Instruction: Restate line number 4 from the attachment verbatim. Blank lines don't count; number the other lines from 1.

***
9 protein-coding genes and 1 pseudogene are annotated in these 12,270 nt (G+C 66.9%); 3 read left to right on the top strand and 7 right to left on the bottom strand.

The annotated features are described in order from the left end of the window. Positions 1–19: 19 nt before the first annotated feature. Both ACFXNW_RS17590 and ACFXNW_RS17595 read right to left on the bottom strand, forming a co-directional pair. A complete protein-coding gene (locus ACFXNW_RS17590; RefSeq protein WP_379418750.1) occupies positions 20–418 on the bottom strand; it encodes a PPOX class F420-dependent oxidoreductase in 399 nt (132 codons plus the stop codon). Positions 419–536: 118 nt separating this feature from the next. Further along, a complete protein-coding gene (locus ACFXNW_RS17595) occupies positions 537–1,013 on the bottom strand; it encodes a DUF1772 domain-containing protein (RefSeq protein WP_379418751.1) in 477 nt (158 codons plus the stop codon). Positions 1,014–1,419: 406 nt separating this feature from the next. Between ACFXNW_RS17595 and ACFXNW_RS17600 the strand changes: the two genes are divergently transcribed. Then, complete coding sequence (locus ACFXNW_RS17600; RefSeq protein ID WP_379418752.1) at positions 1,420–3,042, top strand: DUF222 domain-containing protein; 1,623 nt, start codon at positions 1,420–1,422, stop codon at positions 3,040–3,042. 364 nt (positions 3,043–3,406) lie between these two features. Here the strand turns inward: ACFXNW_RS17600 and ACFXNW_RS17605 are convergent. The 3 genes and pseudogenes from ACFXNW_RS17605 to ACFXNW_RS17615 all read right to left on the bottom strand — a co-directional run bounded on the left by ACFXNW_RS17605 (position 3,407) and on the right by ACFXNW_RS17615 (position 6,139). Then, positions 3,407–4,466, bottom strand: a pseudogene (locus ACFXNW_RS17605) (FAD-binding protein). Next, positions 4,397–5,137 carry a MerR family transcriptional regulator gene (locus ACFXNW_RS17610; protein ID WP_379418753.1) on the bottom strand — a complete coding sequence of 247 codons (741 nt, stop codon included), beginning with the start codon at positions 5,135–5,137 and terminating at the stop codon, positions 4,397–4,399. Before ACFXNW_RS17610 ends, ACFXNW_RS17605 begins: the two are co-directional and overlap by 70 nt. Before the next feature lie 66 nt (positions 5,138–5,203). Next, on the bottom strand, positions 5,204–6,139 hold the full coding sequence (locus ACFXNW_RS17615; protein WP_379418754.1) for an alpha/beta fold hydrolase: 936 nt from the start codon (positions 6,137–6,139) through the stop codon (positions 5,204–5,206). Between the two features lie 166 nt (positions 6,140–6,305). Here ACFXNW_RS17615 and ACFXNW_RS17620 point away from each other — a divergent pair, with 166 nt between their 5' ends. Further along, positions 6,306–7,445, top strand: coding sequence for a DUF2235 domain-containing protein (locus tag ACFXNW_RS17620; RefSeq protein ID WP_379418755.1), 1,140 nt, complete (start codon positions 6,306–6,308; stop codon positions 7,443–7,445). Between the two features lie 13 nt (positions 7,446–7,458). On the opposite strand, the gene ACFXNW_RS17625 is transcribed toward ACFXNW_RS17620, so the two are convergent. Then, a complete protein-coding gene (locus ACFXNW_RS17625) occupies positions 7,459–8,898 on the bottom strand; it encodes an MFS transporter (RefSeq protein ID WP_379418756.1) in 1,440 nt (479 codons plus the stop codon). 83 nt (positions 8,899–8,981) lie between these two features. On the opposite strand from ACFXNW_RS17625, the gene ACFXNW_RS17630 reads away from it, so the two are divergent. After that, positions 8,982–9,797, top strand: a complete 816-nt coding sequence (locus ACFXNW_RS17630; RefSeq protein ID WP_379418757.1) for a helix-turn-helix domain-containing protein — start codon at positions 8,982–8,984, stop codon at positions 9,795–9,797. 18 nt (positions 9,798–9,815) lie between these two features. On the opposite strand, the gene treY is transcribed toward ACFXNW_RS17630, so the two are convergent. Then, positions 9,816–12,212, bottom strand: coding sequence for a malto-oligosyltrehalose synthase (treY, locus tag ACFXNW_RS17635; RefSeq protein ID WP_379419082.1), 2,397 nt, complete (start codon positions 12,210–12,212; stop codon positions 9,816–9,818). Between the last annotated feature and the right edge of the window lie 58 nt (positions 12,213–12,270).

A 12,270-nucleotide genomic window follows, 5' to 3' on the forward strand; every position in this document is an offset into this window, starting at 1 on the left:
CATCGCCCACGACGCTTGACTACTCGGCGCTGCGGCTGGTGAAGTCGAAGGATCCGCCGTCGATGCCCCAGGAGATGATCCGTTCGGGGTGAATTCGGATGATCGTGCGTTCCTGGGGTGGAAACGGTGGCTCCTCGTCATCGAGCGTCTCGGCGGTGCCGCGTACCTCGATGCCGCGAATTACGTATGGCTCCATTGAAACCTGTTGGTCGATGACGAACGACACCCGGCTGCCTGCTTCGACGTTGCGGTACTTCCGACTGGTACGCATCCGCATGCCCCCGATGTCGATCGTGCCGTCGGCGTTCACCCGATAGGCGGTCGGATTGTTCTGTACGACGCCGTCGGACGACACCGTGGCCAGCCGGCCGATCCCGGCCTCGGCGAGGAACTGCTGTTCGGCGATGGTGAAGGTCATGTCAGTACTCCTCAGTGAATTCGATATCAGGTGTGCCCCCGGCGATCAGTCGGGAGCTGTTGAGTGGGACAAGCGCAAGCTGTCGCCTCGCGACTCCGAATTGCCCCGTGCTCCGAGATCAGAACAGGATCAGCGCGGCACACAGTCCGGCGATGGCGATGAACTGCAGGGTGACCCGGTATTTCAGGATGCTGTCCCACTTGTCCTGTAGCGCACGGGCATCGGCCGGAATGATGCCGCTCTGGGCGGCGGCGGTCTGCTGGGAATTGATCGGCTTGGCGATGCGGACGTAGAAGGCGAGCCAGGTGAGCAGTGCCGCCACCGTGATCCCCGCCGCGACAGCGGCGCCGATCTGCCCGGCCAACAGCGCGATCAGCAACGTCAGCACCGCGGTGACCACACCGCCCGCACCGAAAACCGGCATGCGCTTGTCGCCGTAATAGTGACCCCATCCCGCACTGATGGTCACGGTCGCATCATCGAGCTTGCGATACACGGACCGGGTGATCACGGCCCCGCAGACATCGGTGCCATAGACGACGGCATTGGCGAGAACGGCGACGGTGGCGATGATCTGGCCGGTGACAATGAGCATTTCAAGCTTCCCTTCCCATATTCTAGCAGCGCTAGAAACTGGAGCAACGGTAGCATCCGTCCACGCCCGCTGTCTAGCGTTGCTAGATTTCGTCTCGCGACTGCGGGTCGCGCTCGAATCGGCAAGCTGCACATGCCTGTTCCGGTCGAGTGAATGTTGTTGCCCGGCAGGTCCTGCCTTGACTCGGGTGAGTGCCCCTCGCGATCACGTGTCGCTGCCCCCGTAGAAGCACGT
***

CATCGCCCACGACGCTTGACTACTCGGCGCTGCGGCTGGTGAAGTCGAAGGATCCGCCGTCGATGCCCCAGGAGATGATCCGTTCGGGGTGAATTCGGATGATCGTGCGTTCCTGGGGTGGAAACGGTGGCTCCTCGTCATCGAGCGTCTCGGCGGTGCCGCGTACCTCGATGCCGCGAATTACGTATGGCTCCATTGAAACCTGTTGGTCGATGACGAACGACACCCGGCTGCCTGCTTCGACGTTGCGGTACTTCCGACTGGTACGCATCCGCATGCCCCCGATGTCGATCGTGCCGTCGGCGTTCACCCGATAGGCGGTCGGATTGTTCTGTACGACGCCGTCGGACGACACCGTGGCCAGCCGGCCGATCCCGGCCTCGGCGAGGAACTGCTGTTCGGCGATGGTGAAGGTCATGTCAGTACTCCTCAGTGAATTCGATATCAGGTGTGCCCCCGGCGATCAGTCGGGAGCTGTTGAGTGGGACAAGCGCAAGCTGTCGCCTCGCGACTCCGAATTGCCCCGTGCTCCGAGATCAGAACAGGATCAGCGCGGCACACAGTCCGGCGATGGCGATGAACTGCAGGGTGACCCGGTATTTCAGGATGCTGTCCCACTTGTCCTGTAGCGCACGGGCATCGGCCGGAATGATGCCGCTCTGGGCGGCGGCGGTCTGCTGGGAATTGATCGGCTTGGCGATGCGGACGTAGAAGGCGAGCCAGGTGAGCAGTGCCGCCACCGTGATCCCCGCCGCGACAGCGGCGCCGATCTGCCCGGCCAACAGCGCGATCAGCAACGTCAGCACCGCGGTGACCACACCGCCCGCACCGAAAACCGGCATGCGCTTGTCGCCGTAATAGTGACCCCATCCCGCACTGATGGTCACGGTCGCATCATCGAGCTTGCGATACACGGACCGGGTGATCACGGCCCCGCAGACATCGGTGCCATAGACGACGGCATTGGCGAGAACGGCGACGGTGGCGATGATCTGGCCGGTGACAATGAGCATTTCAAGCTTCCCTTCCCATATTCTAGCAGCGCTAGAAACTGGAGCAACGGTAGCATCCGTCCACGCCCGCTGTCTAGCGTTGCTAGATTTCGTCTCGCGACTGCGGGTCGCGCTCGAATCGGCAAGCTGCACATGCCTGTTCCGGTCGAGTGAATGTTGTTGCCCGGCAGGTCCTGCCTTGACTCGGGTGAGTGCCCCTCGCGATCACGTGTCGCTGCCCCCGTAGAAGCACGT